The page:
HomeAdvocacy and research – November 2020

Advocacy and research – November 2020

November 6, 2020

Participate in three important research studies. Plus, check out our latest mythbuster on administering epinephrine, and watch an informative video on using an epinephrine auto-injector to treat an 11-month-old having anaphylaxis.

Research: Participate in a survey on managing food allergy during COVID-19

Mother and child with face mask and hand sanitizer

If you are a parent of a child with food allergy, or an adult with food allergy, you are invited to participate in a study of food allergy management during COVID-19.

This research will help to inform emergency protocols for future waves of COVID-19. It will also help in the development of supportive tools and policies to increase confidence in using appropriate emergency protocols during a pandemic. Your input is critical.

Please see the note below from the research team for details on the study and how to participate.

From the research team:

The research team, led by Dr. Moshe Ben-Shoshan of the division of allergy and immunology at the Montreal Children’s Hospital, part of the McGill University Health Centre, and Dr. Jennifer Protudjer, Ph.D., Department of Pediatrics and Child Health, University of Manitoba are interested in learning about your experiences with managing food allergies at home during the COVID-19 pandemic. The aim of this study is to evaluate attitudes and perceptions of anaphylaxis management among Canadian families with food allergies during the COVID-19 pandemic.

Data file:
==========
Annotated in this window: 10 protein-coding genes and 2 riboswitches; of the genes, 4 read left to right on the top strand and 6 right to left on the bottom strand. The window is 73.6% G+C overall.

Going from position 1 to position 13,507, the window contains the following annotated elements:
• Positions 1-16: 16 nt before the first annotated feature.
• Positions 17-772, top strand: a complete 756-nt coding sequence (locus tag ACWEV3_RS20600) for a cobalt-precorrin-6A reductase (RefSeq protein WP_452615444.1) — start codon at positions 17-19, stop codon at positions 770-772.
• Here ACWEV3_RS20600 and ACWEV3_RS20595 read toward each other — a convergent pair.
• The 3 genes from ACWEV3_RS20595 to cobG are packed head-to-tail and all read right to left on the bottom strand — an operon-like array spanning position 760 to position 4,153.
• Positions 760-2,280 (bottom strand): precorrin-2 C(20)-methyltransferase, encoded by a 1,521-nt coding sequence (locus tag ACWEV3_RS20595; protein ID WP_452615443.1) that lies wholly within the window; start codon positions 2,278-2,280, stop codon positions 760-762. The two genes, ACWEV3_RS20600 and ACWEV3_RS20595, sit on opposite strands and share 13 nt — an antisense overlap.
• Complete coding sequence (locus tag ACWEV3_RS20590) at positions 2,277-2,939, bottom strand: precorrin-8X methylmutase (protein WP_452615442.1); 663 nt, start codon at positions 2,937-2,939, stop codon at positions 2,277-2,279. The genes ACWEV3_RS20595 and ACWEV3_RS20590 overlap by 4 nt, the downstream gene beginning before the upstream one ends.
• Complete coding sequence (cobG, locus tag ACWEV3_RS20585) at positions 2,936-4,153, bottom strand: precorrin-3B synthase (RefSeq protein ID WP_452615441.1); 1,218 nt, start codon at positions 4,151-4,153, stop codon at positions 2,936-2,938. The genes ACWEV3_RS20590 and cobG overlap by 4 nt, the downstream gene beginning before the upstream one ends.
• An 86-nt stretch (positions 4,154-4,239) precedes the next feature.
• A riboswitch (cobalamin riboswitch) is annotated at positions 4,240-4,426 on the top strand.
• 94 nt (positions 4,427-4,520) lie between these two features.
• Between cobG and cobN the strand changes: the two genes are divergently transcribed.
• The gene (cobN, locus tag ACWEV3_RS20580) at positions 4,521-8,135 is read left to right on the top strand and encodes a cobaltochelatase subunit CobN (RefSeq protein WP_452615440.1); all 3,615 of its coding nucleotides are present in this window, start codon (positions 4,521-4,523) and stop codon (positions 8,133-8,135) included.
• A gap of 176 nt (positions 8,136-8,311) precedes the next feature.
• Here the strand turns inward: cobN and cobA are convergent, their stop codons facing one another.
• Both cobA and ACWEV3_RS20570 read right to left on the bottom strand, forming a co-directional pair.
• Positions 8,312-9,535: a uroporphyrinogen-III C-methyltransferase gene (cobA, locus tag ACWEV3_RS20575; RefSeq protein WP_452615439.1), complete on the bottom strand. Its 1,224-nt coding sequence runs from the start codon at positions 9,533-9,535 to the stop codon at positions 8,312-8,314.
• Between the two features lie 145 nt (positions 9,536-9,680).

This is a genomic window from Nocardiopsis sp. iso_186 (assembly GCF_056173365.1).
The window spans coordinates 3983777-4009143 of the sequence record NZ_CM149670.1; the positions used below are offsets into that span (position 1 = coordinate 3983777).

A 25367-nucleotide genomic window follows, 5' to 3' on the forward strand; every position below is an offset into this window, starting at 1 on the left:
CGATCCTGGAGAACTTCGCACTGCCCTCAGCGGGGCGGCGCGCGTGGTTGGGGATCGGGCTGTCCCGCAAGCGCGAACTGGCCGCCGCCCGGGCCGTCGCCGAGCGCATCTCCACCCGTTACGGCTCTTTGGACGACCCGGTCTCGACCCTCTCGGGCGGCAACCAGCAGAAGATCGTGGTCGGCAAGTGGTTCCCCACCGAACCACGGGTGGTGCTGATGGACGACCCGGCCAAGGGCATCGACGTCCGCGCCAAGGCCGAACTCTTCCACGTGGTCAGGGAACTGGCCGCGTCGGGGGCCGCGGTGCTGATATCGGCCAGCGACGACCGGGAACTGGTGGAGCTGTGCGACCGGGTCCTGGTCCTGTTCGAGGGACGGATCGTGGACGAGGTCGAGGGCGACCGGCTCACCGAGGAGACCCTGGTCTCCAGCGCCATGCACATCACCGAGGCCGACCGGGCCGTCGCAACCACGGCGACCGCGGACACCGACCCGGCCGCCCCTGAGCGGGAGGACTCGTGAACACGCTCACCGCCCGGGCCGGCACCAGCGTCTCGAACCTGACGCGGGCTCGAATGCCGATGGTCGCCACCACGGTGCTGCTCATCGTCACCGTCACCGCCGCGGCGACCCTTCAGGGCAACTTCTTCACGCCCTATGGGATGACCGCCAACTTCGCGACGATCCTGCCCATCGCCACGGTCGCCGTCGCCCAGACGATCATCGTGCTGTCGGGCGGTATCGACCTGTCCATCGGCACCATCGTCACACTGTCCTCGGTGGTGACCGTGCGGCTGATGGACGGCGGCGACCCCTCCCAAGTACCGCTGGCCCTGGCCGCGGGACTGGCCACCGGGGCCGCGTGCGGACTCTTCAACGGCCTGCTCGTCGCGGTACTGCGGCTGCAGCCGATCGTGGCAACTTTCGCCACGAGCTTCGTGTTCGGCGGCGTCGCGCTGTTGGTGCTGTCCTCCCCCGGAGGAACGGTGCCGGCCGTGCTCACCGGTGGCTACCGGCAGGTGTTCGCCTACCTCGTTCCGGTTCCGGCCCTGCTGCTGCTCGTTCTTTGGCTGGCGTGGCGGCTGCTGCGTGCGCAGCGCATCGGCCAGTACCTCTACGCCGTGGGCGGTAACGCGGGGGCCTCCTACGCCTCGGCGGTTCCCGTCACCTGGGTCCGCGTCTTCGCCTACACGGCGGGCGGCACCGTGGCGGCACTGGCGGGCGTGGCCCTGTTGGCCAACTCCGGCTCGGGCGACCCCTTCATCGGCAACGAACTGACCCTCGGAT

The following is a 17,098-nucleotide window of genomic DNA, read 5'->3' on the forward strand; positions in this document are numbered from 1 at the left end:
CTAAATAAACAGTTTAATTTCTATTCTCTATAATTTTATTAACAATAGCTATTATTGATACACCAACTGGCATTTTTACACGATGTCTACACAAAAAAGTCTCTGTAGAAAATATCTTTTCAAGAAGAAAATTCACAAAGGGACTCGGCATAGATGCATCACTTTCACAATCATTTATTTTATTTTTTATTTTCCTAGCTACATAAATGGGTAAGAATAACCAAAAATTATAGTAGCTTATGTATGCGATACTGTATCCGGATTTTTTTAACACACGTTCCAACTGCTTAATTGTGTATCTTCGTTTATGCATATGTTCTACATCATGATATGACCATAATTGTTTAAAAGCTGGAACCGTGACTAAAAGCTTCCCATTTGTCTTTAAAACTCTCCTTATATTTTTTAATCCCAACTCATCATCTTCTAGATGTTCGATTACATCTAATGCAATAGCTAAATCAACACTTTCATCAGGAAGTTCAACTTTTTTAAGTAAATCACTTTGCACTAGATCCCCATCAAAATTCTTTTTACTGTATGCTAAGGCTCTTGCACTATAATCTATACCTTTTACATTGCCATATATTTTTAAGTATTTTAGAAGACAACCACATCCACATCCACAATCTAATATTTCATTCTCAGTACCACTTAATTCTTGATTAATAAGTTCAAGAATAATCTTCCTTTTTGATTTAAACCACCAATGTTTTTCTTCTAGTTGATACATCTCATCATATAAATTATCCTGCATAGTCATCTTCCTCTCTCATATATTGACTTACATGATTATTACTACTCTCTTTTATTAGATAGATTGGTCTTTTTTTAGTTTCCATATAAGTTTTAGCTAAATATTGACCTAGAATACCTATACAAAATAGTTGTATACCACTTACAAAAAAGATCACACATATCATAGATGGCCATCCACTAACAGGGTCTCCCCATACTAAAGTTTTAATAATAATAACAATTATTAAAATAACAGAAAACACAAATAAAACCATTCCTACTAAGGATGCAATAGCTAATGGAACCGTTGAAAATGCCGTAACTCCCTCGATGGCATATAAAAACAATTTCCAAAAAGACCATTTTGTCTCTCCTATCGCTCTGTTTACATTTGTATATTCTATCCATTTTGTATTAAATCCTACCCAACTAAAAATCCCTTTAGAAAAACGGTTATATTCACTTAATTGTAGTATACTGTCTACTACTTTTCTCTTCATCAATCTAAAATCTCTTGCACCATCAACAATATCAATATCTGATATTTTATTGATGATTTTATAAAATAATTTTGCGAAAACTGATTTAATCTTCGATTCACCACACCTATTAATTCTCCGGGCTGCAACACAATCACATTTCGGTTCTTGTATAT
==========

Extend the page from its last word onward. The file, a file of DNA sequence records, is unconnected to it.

How to participate

  • Complete a secure online questionnaire related to your/your child’s food allergy, and how your treatment plans in the event of a severe reaction have been affected by the COVID-19 pandemic.
  • The survey should take approximately 15 minutes to complete and participation is completely anonymous.


Participation in this study is entirely voluntary. You may refuse to participate or you may discontinue your participation at any time without explanation. All information obtained during this study will be kept strictly confidential. The research data will be available only to the research team and to persons taking part in managing and analyzing the research information. This study has been approved by the Research Ethics Board of the McGill University Health Centre which is also responsible for the oversight of the study.

Complete the survey

Please click this button to begin the survey in English or French.


If you would like more information about this study, please contact Greg Shand, the study coordinator, at scarican2020@gmail.com.

Research: Participate in a survey if your child with food allergy has received virtual care during COVID-19

Family conducts a video conference video chat consultation with a doctor online sitting at home

A Canadian study led by researchers at the University of Manitoba aims to understand families’ perceptions of virtual allergy care during COVID-19. Through this study, the comfort level of parents with virtual allergy care including follow up appointments, early introduction of foods, oral food challenges and oral immunotherapy, will be assessed.

Who can participate

If you are the parent or caregiver of a child with food allergy who has received virtual allergy care during the pandemic, you are invited to participate in this study. You’ll be asked to take an online survey, which will take 15-20 minutes to complete.

Your participation in the study is important for providing meaningful insights on the experiences with virtual allergy care and will help inform how virtual care can be improved. With less than 1 allergist per 100k population in Canada, Canadians struggle to get timely access to an allergist and face long wait times, at times even having to travel out-of-province.